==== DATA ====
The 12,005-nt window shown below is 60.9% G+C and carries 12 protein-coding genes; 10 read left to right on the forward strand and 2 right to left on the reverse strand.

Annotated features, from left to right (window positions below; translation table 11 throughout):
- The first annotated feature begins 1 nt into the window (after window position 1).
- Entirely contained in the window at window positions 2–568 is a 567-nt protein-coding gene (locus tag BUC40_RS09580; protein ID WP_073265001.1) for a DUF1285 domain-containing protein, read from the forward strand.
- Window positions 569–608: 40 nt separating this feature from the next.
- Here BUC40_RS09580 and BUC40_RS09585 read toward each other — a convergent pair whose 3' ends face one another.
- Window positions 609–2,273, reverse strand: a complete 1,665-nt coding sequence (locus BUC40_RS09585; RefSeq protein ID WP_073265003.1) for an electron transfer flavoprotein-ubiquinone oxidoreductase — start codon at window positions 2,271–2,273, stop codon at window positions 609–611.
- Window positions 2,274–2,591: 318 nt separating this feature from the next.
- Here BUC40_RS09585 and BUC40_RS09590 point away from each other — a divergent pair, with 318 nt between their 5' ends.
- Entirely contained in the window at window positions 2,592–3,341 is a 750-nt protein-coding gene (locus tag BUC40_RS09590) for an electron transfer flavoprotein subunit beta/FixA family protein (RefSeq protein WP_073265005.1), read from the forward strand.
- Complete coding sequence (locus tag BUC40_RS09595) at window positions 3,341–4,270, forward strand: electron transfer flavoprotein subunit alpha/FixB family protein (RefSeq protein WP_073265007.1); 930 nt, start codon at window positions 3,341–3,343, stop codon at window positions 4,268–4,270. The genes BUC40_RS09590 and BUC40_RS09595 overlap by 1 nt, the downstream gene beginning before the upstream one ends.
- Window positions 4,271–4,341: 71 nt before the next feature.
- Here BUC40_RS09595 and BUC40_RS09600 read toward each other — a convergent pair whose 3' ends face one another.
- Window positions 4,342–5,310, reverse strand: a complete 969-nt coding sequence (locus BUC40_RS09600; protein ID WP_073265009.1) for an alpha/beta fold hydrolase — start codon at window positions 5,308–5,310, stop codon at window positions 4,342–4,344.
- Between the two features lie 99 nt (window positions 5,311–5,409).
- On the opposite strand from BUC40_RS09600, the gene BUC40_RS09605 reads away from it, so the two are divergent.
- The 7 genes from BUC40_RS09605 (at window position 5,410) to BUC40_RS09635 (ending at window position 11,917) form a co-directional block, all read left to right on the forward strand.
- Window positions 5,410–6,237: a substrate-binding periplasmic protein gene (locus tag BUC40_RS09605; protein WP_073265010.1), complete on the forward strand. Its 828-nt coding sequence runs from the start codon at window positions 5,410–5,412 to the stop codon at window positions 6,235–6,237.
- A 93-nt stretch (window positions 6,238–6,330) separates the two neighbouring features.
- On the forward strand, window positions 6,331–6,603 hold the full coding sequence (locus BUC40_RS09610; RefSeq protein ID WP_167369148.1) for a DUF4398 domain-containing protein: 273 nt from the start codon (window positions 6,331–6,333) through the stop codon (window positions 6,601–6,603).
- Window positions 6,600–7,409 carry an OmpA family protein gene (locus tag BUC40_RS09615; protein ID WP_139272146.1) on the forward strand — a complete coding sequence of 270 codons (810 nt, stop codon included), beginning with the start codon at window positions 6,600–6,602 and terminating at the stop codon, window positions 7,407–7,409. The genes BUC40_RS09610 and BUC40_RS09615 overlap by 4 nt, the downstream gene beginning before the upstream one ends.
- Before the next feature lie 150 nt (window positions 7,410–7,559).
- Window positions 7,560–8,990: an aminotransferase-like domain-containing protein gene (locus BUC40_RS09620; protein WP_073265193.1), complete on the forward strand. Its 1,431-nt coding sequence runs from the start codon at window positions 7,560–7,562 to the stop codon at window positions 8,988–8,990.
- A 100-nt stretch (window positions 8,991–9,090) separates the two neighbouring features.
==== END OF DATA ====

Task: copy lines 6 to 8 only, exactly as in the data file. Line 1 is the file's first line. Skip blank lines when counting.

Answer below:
- Here BUC40_RS09580 and BUC40_RS09585 read toward each other — a convergent pair whose 3' ends face one another.
- Window positions 609–2,273, reverse strand: a complete 1,665-nt coding sequence (locus BUC40_RS09585; RefSeq protein ID WP_073265003.1) for an electron transfer flavoprotein-ubiquinone oxidoreductase — start codon at window positions 2,271–2,273, stop codon at window positions 609–611.
- Window positions 2,274–2,591: 318 nt separating this feature from the next.